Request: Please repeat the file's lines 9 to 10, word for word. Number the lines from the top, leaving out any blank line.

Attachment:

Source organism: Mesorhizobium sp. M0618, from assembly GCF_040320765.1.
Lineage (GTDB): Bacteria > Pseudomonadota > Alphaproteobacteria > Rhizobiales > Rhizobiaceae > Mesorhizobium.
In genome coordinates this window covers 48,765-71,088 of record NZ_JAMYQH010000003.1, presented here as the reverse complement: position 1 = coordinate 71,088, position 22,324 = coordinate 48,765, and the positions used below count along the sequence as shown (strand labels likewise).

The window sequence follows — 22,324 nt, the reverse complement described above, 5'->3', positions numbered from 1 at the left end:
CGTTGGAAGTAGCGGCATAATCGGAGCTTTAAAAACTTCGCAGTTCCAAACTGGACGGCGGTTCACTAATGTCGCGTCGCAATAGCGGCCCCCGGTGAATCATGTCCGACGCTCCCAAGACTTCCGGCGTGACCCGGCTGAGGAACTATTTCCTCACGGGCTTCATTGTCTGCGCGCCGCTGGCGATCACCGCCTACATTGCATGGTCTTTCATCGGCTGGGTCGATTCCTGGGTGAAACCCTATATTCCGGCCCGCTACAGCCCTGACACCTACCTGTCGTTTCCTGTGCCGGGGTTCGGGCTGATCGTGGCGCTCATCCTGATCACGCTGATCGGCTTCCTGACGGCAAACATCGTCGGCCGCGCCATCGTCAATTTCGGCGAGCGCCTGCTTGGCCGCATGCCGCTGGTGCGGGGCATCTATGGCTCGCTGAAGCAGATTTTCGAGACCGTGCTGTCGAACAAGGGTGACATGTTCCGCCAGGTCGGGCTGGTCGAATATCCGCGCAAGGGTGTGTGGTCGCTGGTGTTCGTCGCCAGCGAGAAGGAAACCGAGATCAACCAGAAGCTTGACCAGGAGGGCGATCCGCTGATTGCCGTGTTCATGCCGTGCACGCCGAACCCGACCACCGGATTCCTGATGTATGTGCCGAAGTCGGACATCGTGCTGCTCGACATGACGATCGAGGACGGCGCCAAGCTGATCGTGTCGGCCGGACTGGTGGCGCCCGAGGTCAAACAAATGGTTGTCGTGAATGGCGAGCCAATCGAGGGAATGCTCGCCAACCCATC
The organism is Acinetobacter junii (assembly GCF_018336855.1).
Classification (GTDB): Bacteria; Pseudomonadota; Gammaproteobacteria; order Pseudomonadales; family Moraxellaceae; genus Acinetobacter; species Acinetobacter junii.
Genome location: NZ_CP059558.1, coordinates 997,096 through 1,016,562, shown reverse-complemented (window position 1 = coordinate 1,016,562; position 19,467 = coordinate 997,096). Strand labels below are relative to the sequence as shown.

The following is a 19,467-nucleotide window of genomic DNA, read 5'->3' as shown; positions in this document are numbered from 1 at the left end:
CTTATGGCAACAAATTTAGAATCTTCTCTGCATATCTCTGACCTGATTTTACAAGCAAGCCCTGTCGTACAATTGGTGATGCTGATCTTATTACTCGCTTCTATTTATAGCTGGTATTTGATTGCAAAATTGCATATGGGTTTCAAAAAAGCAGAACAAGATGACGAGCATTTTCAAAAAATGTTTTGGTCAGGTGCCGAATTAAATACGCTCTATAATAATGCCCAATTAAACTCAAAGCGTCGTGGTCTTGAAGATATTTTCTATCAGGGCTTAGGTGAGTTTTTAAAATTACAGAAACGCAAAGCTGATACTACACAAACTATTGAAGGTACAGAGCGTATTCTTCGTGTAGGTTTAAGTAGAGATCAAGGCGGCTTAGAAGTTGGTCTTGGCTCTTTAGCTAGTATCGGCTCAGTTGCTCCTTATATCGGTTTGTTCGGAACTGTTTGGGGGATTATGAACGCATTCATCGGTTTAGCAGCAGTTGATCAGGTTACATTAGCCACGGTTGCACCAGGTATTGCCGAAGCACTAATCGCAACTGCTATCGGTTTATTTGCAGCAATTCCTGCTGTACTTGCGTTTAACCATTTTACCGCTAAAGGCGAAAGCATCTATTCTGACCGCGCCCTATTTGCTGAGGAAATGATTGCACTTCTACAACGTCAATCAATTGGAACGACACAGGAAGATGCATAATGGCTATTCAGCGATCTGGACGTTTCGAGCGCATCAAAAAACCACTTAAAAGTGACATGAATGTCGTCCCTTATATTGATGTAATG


The following is a 19,467-nucleotide window of genomic DNA, read 5'->3' as shown; positions in this document are numbered from 1 at the left end:
CTTATGGCAACAAATTTAGAATCTTCTCTGCATATCTCTGACCTGATTTTACAAGCAAGCCCTGTCGTACAATTGGTGATGCTGATCTTATTACTCGCTTCTATTTATAGCTGGTATTTGATTGCAAAATTGCATATGGGTTTCAAAAAAGCAGAACAAGATGACGAGCATTTTCAAAAAATGTTTTGGTCAGGTGCCGAATTAAATACGCTCTATAATAATGCCCAATTAAACTCAAAGCGTCGTGGTCTTGAAGATATTTTCTATCAGGGCTTAGGTGAGTTTTTAAAATTACAGAAACGCAAAGCTGATACTACACAAACTATTGAAGGTACAGAGCGTATTCTTCGTGTAGGTTTAAGTAGAGATCAAGGCGGCTTAGAAGTTGGTCTTGGCTCTTTAGCTAGTATCGGCTCAGTTGCTCCTTATATCGGTTTGTTCGGAACTGTTTGGGGGATTATGAACGCATTCATCGGTTTAGCAGCAGTTGATCAGGTTACATTAGCCACGGTTGCACCAGGTATTGCCGAAGCACTAATCGCAACTGCTATCGGTTTATTTGCAGCAATTCCTGCTGTACTTGCGTTTAACCATTTTACCGCTAAAGGCGAAAGCATCTATTCTGACCGCGCCCTATTTGCTGAGGAAATGATTGCACTTCTACAACGTCAATCAATTGGAACGACACAGGAAGATGCATAATGGCTATTCAGCGATCTGGACGTTTCGAGCGCATCAAAAAACCACTTAAAAGTGACATGAATGTCGTCCCTTATATTGATGTAATG